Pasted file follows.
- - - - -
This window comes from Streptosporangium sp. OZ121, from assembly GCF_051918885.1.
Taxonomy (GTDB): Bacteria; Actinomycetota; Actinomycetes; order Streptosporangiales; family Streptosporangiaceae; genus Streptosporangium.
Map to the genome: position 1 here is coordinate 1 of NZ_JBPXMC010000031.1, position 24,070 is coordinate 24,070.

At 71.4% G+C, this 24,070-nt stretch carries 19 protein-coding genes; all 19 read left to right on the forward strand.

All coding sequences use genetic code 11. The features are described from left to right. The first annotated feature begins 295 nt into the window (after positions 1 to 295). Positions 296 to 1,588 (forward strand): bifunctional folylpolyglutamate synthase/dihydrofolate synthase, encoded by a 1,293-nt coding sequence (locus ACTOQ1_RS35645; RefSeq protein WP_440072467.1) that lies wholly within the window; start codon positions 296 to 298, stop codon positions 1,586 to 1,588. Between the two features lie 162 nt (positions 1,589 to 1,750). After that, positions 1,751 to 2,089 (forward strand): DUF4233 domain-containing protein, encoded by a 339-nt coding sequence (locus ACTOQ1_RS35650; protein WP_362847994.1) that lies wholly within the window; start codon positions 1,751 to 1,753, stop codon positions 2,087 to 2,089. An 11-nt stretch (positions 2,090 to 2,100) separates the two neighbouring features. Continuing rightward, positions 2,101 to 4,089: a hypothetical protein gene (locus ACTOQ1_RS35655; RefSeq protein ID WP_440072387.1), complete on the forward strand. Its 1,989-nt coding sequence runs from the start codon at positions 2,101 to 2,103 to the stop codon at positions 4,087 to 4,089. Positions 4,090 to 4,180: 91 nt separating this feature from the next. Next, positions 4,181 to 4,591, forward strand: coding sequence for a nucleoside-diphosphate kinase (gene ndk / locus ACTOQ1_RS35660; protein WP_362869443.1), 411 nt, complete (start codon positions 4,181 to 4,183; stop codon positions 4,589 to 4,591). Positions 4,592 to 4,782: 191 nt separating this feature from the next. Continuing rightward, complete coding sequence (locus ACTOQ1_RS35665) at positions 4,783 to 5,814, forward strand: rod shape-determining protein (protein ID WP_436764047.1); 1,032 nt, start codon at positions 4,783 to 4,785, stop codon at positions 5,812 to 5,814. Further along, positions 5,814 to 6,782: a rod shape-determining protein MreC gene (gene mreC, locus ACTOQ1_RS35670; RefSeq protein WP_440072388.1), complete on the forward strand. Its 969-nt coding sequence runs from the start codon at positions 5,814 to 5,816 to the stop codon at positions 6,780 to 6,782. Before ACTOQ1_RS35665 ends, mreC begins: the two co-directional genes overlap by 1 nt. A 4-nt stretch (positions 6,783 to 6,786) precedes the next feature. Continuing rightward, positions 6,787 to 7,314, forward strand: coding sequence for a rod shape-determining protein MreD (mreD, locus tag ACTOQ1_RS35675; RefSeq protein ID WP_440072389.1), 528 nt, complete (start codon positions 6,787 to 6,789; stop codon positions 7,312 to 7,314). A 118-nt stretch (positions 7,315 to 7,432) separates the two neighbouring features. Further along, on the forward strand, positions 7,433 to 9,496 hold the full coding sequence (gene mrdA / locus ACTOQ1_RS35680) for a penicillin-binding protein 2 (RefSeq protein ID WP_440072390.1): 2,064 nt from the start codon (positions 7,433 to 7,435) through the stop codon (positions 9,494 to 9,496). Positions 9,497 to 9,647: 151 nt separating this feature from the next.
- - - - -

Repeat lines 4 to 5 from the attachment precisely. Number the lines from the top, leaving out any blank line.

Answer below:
At 71.4% G+C, this 24,070-nt stretch carries 19 protein-coding genes; all 19 read left to right on the forward strand.

All coding sequences use genetic code 11. The features are described from left to right. The first annotated feature begins 295 nt into the window (after positions 1 to 295). Positions 296 to 1,588 (forward strand): bifunctional folylpolyglutamate synthase/dihydrofolate synthase, encoded by a 1,293-nt coding sequence (locus ACTOQ1_RS35645; RefSeq protein WP_440072467.1) that lies wholly within the window; start codon positions 296 to 298, stop codon positions 1,586 to 1,588. Between the two features lie 162 nt (positions 1,589 to 1,750). After that, positions 1,751 to 2,089 (forward strand): DUF4233 domain-containing protein, encoded by a 339-nt coding sequence (locus ACTOQ1_RS35650; protein WP_362847994.1) that lies wholly within the window; start codon positions 1,751 to 1,753, stop codon positions 2,087 to 2,089. An 11-nt stretch (positions 2,090 to 2,100) separates the two neighbouring features. Continuing rightward, positions 2,101 to 4,089: a hypothetical protein gene (locus ACTOQ1_RS35655; RefSeq protein ID WP_440072387.1), complete on the forward strand. Its 1,989-nt coding sequence runs from the start codon at positions 2,101 to 2,103 to the stop codon at positions 4,087 to 4,089. Positions 4,090 to 4,180: 91 nt separating this feature from the next. Next, positions 4,181 to 4,591, forward strand: coding sequence for a nucleoside-diphosphate kinase (gene ndk / locus ACTOQ1_RS35660; protein WP_362869443.1), 411 nt, complete (start codon positions 4,181 to 4,183; stop codon positions 4,589 to 4,591). Positions 4,592 to 4,782: 191 nt separating this feature from the next. Continuing rightward, complete coding sequence (locus ACTOQ1_RS35665) at positions 4,783 to 5,814, forward strand: rod shape-determining protein (protein ID WP_436764047.1); 1,032 nt, start codon at positions 4,783 to 4,785, stop codon at positions 5,812 to 5,814. Further along, positions 5,814 to 6,782: a rod shape-determining protein MreC gene (gene mreC, locus ACTOQ1_RS35670; RefSeq protein WP_440072388.1), complete on the forward strand. Its 969-nt coding sequence runs from the start codon at positions 5,814 to 5,816 to the stop codon at positions 6,780 to 6,782. Before ACTOQ1_RS35665 ends, mreC begins: the two co-directional genes overlap by 1 nt. A 4-nt stretch (positions 6,783 to 6,786) precedes the next feature. Continuing rightward, positions 6,787 to 7,314, forward strand: coding sequence for a rod shape-determining protein MreD (mreD, locus tag ACTOQ1_RS35675; RefSeq protein ID WP_440072389.1), 528 nt, complete (start codon positions 6,787 to 6,789; stop codon positions 7,312 to 7,314). A 118-nt stretch (positions 7,315 to 7,432) separates the two neighbouring features. Further along, on the forward strand, positions 7,433 to 9,496 hold the full coding sequence (gene mrdA / locus ACTOQ1_RS35680) for a penicillin-binding protein 2 (RefSeq protein ID WP_440072390.1): 2,064 nt from the start codon (positions 7,433 to 7,435) through the stop codon (positions 9,494 to 9,496). Positions 9,497 to 9,647: 151 nt separating this feature from the next.